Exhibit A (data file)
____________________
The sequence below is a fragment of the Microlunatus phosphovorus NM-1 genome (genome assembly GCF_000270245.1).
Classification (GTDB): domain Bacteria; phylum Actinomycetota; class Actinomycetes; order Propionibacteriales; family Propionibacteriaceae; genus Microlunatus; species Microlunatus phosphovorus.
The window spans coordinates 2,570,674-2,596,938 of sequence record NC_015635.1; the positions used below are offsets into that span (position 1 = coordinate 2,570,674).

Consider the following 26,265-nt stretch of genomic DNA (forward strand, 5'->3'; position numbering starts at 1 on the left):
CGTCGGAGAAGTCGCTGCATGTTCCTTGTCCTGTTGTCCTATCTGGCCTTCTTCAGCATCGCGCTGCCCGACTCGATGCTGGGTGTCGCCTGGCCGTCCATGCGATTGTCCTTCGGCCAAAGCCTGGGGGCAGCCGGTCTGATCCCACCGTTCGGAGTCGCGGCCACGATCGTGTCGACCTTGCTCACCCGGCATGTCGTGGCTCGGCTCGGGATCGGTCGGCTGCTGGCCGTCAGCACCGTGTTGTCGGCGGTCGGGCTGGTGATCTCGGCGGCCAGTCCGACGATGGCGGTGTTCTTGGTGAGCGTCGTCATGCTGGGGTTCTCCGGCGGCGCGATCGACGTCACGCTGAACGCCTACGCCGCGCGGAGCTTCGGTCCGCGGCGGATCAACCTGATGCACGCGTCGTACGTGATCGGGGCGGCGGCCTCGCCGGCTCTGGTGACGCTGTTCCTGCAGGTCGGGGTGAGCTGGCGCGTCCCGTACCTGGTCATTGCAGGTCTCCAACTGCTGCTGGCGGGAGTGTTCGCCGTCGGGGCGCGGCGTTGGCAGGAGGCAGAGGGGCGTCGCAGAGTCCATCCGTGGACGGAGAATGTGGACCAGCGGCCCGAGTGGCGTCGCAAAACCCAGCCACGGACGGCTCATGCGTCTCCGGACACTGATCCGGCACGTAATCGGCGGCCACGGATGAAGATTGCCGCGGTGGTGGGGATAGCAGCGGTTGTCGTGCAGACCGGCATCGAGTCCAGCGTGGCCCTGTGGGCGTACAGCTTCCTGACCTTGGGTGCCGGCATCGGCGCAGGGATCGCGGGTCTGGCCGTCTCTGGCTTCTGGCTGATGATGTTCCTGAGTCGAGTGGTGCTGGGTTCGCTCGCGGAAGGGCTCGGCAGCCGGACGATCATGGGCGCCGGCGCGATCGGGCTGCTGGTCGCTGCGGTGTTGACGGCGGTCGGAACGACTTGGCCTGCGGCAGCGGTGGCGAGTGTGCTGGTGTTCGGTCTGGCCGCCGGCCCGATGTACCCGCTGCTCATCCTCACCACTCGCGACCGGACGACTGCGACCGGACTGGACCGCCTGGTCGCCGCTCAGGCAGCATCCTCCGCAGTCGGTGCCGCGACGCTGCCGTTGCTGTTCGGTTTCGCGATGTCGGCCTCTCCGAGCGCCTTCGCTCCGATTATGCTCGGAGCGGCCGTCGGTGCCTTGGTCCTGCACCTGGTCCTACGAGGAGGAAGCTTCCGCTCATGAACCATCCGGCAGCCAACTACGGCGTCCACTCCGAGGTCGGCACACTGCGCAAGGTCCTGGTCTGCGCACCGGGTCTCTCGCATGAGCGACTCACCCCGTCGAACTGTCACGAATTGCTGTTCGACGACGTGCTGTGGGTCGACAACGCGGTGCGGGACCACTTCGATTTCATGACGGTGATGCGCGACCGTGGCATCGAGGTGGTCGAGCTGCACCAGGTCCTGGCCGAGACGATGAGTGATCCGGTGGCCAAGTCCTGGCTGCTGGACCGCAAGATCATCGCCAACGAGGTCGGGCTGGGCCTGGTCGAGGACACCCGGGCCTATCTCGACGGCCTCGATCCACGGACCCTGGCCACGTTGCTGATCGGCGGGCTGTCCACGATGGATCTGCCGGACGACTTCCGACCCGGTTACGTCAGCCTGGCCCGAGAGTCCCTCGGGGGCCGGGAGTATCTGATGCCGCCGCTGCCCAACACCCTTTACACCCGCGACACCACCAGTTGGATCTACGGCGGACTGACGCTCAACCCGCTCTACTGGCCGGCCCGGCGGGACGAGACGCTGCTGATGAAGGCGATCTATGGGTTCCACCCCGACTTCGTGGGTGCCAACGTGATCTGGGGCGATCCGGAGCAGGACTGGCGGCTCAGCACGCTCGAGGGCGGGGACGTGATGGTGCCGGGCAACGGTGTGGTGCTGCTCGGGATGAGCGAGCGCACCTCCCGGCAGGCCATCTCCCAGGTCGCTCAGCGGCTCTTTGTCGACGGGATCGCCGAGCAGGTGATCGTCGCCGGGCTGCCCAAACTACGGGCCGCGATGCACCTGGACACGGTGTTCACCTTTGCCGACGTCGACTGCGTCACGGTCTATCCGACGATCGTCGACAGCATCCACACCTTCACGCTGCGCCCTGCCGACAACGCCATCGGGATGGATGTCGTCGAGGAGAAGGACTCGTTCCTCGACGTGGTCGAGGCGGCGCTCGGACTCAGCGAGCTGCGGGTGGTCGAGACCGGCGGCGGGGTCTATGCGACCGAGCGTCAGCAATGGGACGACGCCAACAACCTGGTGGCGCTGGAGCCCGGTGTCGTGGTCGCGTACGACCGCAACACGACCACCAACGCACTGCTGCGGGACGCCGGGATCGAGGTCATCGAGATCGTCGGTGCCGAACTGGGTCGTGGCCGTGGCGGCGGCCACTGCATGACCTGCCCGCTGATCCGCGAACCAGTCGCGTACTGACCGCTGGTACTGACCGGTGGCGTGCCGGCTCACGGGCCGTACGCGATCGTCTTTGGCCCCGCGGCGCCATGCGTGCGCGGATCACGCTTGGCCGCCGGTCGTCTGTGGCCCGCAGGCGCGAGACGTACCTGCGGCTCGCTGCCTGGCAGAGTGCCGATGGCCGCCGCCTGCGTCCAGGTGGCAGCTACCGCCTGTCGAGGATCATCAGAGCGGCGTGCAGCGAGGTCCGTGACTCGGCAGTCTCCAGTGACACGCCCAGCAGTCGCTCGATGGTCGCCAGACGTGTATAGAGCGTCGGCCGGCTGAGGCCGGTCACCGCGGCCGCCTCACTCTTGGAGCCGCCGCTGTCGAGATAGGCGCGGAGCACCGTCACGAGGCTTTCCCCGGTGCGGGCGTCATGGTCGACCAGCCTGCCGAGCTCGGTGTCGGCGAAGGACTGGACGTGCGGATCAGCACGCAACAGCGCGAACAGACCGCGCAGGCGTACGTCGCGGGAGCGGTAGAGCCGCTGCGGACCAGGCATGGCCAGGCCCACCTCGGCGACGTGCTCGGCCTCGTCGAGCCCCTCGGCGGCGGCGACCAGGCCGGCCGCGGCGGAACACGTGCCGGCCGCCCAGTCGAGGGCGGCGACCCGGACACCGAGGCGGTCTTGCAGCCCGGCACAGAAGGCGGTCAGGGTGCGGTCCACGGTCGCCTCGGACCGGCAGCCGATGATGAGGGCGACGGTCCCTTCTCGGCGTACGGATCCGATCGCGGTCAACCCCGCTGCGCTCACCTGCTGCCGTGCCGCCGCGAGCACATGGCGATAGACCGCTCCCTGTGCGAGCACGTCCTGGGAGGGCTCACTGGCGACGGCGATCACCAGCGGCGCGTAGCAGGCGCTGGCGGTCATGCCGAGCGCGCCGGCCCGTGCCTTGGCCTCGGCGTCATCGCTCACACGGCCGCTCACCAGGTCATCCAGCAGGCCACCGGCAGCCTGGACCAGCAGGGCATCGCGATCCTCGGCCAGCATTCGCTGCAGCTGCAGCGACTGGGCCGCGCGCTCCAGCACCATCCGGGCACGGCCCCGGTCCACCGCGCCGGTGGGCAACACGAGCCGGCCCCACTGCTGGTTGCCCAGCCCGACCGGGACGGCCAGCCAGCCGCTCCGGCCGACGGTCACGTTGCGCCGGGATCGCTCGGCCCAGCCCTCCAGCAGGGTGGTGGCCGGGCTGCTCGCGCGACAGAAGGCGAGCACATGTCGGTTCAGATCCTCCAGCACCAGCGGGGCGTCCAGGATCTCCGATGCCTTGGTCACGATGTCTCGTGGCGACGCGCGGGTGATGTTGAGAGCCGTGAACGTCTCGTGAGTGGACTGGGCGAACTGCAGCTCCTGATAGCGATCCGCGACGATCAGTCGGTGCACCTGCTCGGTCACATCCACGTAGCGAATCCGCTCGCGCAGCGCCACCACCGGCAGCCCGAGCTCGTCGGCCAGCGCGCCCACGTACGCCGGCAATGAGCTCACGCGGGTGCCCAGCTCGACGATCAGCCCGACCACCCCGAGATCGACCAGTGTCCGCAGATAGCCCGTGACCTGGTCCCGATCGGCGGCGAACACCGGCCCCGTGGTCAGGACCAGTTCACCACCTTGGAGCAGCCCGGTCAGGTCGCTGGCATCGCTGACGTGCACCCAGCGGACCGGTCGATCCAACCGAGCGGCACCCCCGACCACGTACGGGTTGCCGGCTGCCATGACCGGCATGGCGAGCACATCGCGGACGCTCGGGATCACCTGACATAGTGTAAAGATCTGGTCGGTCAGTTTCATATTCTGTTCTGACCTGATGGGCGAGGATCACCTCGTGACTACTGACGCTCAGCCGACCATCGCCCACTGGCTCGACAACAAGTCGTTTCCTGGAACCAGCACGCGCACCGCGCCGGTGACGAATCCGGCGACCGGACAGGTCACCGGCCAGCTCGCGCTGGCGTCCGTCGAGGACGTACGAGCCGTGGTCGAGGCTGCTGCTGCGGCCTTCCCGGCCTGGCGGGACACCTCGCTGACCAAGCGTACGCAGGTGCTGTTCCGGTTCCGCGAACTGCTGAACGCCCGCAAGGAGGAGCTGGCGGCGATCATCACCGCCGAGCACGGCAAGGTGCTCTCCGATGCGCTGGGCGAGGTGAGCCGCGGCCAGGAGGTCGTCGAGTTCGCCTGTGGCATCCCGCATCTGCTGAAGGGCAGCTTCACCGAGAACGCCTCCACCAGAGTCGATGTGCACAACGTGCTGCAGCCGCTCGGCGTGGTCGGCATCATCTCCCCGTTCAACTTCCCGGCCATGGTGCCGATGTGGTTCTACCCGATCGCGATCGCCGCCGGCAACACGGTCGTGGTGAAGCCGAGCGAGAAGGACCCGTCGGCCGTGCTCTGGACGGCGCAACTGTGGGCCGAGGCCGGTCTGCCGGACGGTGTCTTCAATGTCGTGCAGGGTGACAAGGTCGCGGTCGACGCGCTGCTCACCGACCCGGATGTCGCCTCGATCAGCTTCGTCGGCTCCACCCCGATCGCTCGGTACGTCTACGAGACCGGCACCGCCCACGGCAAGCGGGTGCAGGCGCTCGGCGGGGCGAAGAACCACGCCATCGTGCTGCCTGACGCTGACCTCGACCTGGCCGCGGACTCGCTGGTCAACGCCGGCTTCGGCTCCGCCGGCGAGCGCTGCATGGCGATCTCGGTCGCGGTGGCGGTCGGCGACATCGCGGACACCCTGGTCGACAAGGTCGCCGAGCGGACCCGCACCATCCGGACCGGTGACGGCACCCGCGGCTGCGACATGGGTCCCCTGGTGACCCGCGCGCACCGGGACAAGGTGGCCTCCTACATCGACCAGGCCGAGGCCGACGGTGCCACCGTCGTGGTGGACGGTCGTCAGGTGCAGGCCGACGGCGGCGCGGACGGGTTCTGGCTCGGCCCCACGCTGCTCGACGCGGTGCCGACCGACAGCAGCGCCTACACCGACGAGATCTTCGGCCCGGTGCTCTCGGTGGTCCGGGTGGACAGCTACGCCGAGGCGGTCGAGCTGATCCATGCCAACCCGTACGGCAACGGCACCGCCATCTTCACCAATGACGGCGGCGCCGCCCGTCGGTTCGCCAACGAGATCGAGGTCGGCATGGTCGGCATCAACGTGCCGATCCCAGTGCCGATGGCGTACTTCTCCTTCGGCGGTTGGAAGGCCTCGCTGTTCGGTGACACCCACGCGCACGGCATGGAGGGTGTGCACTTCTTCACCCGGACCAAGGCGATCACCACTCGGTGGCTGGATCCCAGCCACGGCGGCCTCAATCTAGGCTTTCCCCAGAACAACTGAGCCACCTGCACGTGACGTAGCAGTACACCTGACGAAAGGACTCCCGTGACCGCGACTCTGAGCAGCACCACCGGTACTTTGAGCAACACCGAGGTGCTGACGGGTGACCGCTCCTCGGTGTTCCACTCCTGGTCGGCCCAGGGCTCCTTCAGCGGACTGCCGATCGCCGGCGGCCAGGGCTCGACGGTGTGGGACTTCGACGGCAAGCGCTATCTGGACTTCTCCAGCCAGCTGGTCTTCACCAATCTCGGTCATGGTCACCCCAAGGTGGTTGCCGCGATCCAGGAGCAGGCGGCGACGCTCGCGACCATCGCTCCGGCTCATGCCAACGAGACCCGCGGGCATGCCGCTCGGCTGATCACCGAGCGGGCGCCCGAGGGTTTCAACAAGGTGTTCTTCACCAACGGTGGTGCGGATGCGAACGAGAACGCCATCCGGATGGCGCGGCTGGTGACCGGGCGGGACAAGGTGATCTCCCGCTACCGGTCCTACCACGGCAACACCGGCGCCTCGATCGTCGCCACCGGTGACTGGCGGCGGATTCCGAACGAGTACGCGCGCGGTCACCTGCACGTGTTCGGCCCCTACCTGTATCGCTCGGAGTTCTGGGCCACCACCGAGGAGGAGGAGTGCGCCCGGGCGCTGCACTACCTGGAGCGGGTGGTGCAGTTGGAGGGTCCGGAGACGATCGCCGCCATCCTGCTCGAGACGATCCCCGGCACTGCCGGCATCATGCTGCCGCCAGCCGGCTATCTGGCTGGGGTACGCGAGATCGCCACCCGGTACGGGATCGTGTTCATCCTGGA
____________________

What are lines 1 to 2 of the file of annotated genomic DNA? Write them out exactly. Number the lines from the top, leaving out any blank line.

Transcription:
The sequence below is a fragment of the Microlunatus phosphovorus NM-1 genome (genome assembly GCF_000270245.1).
Classification (GTDB): domain Bacteria; phylum Actinomycetota; class Actinomycetes; order Propionibacteriales; family Propionibacteriaceae; genus Microlunatus; species Microlunatus phosphovorus.